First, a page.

Lung Cancer PDT: Old Treatment New Results


BUFFALO, N.Y. (Ivanhoe Newswire) –Lung cancer is the second most common cancer in both men and women. Treating it has been a huge challenge. But now, a treatment that’s been around for decades is being used in a new way, and the results so far have been encouraging.

George Grace is an accomplished artist. In March 2016, he was diagnosed with stage 1 lung cancer but wasn’t away from his studio for long thanks to an old therapy being used in a new way.

Grace told Ivanhoe, “I had the cancer therapy. The next month I was back, right back to what I was doing.”

Grace is part of a clinical trial testing a treatment first used in the70s. It’s called photo-dynamic therapy. Researchers are now seeing if it will help fight the most common form of lung cancer, called non-small cell lung cancer.

“I’m alive today two years later and so far, cancer free,” detailed Grace.

The treatment uses a special chemical that responds to a combination of laser light and oxygen.

“Immediately after the surgery is done, we then do this PDT, photodynamic therapy in the area so if there are any tiny cells you cannot see with the naked eye, this PDT can eliminate those cells, kills those cells,” explained Chumy Nwogu, MD, a thoracic surgeon at Roswell Park Comprehensive Cancer Center in Buffalo, New York.

Dr. Nwogu is leading the trial and he said PDT could be especially helpful for patients diagnosed at stage two or three.

“There’s a really high risk in those patients of having microscopic disease left behind so those are the patients that will really benefit from this,” detailed Dr. Nwogu.

Dr. Nwogu is cautiously optimistic. Grace doesn’t mince words about his feelings.

“This clinical trial saved my life,” said Grace.

PDT is a complementary therapy used with surgery alone or in combination with chemotherapy and radiation. For more information on the clinical trial, visit

Contributors to this news report include: Kris O’Donnell, Field Producer; Roque Correa, Editor; Tom Vetter, Videographer.

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BACKGROUND: Lung cancer (both small cell and non-small cell) is the second most common cancer in both men and women. In men, prostate cancer is more common, while in women breast cancer is more common. About 14 percent of all new cancers are lung cancers. The American Cancer Society estimates about 234,030 new cases of lung cancer in the United States for 2018 and about 154,050 deaths from lung cancer. Most people diagnosed with lung cancer are 65 or older, while a very small number of people are diagnosed younger than 45. The average age at the time of diagnosis is about 70. Statistics on survival in people with lung cancer vary depending on the stage of the cancer when it is diagnosed. Despite the very serious prognosis of lung cancer, some people with earlier stage cancers are cured. More than 430,000 people alive today have been diagnosed with lung cancer at some point.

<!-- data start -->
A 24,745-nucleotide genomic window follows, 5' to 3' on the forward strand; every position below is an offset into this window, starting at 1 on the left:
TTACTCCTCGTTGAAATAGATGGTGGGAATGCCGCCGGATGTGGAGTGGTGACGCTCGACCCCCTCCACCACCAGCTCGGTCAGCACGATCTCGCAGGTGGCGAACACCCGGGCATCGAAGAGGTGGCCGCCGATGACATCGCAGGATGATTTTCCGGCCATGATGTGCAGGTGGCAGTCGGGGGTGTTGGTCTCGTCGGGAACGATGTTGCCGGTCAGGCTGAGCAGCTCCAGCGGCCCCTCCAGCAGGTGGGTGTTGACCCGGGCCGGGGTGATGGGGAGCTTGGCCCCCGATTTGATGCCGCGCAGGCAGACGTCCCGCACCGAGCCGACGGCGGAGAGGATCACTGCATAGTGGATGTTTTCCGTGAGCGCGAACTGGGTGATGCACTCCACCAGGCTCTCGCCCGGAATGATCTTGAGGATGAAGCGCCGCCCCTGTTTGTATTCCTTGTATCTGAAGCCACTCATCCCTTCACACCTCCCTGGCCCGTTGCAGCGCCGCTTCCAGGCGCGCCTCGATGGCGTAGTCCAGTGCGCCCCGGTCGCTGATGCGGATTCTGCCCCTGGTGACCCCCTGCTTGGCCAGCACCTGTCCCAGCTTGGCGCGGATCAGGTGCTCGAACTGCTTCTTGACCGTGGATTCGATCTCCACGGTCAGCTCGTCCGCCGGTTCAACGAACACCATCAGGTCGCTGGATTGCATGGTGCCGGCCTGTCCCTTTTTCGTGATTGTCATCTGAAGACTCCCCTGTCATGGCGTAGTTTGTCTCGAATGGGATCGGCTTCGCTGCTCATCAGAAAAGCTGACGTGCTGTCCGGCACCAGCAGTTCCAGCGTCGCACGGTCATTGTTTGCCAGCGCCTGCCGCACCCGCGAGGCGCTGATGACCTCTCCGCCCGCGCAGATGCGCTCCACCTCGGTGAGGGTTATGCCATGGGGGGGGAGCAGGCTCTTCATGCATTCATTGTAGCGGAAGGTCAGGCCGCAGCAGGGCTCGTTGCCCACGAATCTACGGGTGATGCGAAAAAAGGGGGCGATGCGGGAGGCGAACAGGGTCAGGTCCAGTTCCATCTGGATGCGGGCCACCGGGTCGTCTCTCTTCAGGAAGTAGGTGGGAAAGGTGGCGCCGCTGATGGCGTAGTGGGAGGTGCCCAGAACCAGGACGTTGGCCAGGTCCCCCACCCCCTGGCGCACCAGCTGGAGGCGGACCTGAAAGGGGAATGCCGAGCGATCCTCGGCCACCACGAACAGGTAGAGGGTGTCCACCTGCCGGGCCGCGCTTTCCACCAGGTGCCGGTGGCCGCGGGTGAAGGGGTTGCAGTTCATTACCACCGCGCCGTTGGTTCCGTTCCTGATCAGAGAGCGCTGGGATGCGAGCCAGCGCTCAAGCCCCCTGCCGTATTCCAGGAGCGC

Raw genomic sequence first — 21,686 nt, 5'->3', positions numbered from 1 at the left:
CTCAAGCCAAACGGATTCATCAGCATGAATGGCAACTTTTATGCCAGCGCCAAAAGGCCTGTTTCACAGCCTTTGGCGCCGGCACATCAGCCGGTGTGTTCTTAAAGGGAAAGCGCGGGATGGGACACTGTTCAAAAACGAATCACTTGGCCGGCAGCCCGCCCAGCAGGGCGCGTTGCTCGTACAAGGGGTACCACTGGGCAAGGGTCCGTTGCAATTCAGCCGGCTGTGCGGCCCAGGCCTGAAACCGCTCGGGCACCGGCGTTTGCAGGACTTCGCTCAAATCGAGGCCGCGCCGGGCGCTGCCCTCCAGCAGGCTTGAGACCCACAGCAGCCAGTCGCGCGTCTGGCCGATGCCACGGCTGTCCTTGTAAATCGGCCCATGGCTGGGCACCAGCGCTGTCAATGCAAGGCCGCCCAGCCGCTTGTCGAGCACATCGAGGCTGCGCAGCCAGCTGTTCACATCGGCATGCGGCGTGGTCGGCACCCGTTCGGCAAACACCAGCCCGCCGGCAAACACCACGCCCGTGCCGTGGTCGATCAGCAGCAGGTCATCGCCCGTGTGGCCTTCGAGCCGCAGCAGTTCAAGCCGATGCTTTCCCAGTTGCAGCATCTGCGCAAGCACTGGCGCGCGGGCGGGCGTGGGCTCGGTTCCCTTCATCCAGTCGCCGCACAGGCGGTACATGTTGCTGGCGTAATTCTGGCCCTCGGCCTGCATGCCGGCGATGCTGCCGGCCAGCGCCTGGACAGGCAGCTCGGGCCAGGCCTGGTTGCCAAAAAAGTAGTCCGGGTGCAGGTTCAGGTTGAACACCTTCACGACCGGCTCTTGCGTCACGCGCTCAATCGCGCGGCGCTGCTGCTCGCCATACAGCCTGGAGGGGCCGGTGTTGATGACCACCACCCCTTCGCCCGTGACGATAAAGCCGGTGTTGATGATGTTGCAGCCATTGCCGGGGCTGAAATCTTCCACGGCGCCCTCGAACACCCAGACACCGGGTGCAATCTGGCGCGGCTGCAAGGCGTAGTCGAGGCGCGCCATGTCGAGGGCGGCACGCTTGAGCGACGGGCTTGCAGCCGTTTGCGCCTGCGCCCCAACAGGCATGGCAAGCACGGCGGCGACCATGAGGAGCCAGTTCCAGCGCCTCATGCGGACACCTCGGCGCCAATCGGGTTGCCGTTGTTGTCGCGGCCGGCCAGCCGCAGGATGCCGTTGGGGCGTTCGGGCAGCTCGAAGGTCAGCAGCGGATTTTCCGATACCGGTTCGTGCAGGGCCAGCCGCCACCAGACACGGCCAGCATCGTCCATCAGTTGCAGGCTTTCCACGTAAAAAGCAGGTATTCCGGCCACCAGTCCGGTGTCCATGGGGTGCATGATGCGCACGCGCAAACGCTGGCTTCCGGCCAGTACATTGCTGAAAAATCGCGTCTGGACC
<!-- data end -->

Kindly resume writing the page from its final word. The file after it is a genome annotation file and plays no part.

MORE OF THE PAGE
LUNG CANCER AND PDT:  Photodynamic Therapy (PDT) is a procedure in which a special chemical is injected into the blood stream. The chemical is absorbed by all the cells but does not stay in normal cells long. It remains in cancer cells quite a while and a laser aimed at the cancer activates the chemical to kill the cancer cells. PDT is approved for relief of symptoms (such as breathing problems or bleeding) in non-small cell lung cancer and can also treat small tumors. Photosensitizers tend to build up in tumors and the activating light is focused on the tumor. As a result, damage to healthy tissue is minimal. However, PDT can cause burns, swelling, pain, and scarring in nearby healthy tissue. Other side effects of PDT are related to the area that is treated. They can include coughing, trouble swallowing, stomach pain, painful breathing, or shortness of breath; these side effects are usually temporary. Researchers continue to study ways to improve the effectiveness of PDT and expand it to other cancers. Clinical trials are under way to evaluate the use of PDT for cancers of the brain, skin, prostate, cervix, and peritoneal cavity.

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NEW TREATMENT INCREASES SURVIVAL RATE: Drugs designed to trigger a patient’s immune system may help boost survival for those battling lung cancer. The first study found that when the immunotherapy drug, Keytruda (pembrolizumab), was combined with standard chemotherapy, the chance that a patient would die within the next 11 months plummeted by more than 50 percent, compared with being treated with chemo alone. The combination treatment also drove down the risk that the cancer would spread by nearly as much, according to the research team from NYU Langone Health in New York City. In a similar vein, another team of researchers gave patients diagnosed with advanced lung cancer either a combination of the immunotherapy drugs Opdivo (nivolumab) and Yervoy (ipilimumab), or standard chemotherapy. Those on the two immunotherapy drugs were 42 percent less likely to see their disease progress after a year. “Chemotherapy remains the standard of care for the majority of lung cancer patients, and is a very poor standard,” explained Dr Leena Gandhi, director of Langone’s Thoracic Medical Oncology Program at the Perlmutter Cancer Center. In most cases, chemo prolongs life by just a year or even less. But the combination approach “resulted in a marked improvement in response, progression-free survival and overall survival in all patients,” she said.


* For More Information, Contact:

Annie Deck-Miller, Senior Media Relations Manager

Roswell Park Comprehensive Cancer Center